moving around to one of the other URL's, and then automatically
updating all the other URL's that refer to it, but that's just a good
way to tie yourself into knots (and step smack in the middle of the
"strong references" minefield).

In addition, given the desire for maintaining "history", you want a
a URL that can get you to the versioned resource, even after all current
references to it have been deleted, and having the server generate
a URL for the versioned-resource that is separate from the original
gives you that ability.

Now as for the revisions having their own URL's, clearly they can't just
have the URL of the original resource (for similar reasons for why the
versioned-resource can't have the URL of the original resource).  Since
they each will be given a unique id (wrt to versioned resource), clearly
it would be easy for the server to give them each their own URL, and then
we wouldn't have to pass in a "revision-id" header every time we wanted
to look at some revision that is not currently visible in our workspace
(for example, when merging).

   This requires no changes to existing
   WebDAV clients, and supports back-level clients on versioning servers.
   Instead of worrying about the particular revision of each resource
   requested, the client creates a workspace which contains a revision
   selection rule that is reused for each request in the context of that
   workspace. The semantics of the revision selection rule are well defined,
   support parallel development and configurations, and are supported by the
   server. The client just sends a workspace URL in a header with each
   request, and it is used to resolve URLs to specific revisions. There would
   be a default workspace whose revision selection rule contained only
   "latest" that is used if the header is not specified. Workspaces are
   resources that clients can develop editors to examine and set.

I agree with everything here.  One comment: although there will be a
default revision-selection-rule for the default workspace, a client would
be able to modify the revision-selection-rule of the default workspace.

   For Geoff's item 2), I don't think moving URL-1 to URL-2 would require any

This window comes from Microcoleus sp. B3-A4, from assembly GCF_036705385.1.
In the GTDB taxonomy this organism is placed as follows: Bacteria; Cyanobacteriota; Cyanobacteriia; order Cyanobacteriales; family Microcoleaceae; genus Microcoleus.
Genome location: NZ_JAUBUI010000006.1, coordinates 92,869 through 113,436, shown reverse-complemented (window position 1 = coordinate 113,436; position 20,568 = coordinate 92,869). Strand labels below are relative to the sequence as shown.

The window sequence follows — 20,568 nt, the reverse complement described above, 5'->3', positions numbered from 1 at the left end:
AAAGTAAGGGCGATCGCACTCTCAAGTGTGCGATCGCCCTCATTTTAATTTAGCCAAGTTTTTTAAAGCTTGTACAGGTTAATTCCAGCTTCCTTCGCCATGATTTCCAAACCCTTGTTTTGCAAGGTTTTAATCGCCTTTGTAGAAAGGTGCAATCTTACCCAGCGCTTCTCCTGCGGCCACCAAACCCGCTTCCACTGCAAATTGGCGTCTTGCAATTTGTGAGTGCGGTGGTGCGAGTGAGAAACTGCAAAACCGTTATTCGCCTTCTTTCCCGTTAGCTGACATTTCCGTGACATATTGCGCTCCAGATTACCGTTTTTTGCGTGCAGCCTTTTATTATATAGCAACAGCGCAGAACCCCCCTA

changes to the revision selection rule in the workspace. Assume the
   revision selection rule contains label R1.3.5, and URL-1 has a revision
   with that label. When URL-1 is copied or moved to URL-2, the labels go with
   the revisions. So a reference to URL-2 in the workspace would resolve to
   the corret revision.

If you want to expose different revisions of the same versioned resource
at different URL's in the same workspace, you would need to say which URL
should pick the one revision, and which should pick the other.  But if
you don't need/want to do this, I agree that there is no need for URL
specific clauses in the revision-selection-rule.  But for folks that do
want to do this, it's important that they know how it would interract
with workspace-based revision selection.

   Item 3) should also not be a problem. The workspace revision selection rule
   can include functor "latest" which applies to all resources. So the
   workspace would resolve all URLs to some revision, one that could be
   checked out and modified. On checkin, the new revision would be visible to
   anyone using this workspace. In general, putting "latest" in a revision
   selection rule should be avoided, and if it is included, it must be the
   last entry. This is because the user has not been specific about what
   revisions his workspace should expose, and latest is a "floating label"
   that moves with each new revision. This makes the workspace potentially
   unstable and may expose incompatible revisions. WebDAV must support latest
   though, and it is the only acceptable default.

Actually, the issue I was raising wasn't that "there would be a
revision you couldn't put in a workspace" (with an appropriate
revision-selection-rule you can make any revision appear a workspace),
but rather that you can only apply CHECKOUT (and then PUT) to a
revision using it's original URL (what the protocol calls a
"vportal"), and *not* using the URL of the revision.

In your description, this is trivially true, because you weren't going
to allocate a separate URL for the versioned-resource or any of the revisions.
And I agree that this would be an advantage of not allocating those
URL's, but unfortunately I really care about the baby swimming in that
bathwater (:-).

Cheers,
Geoff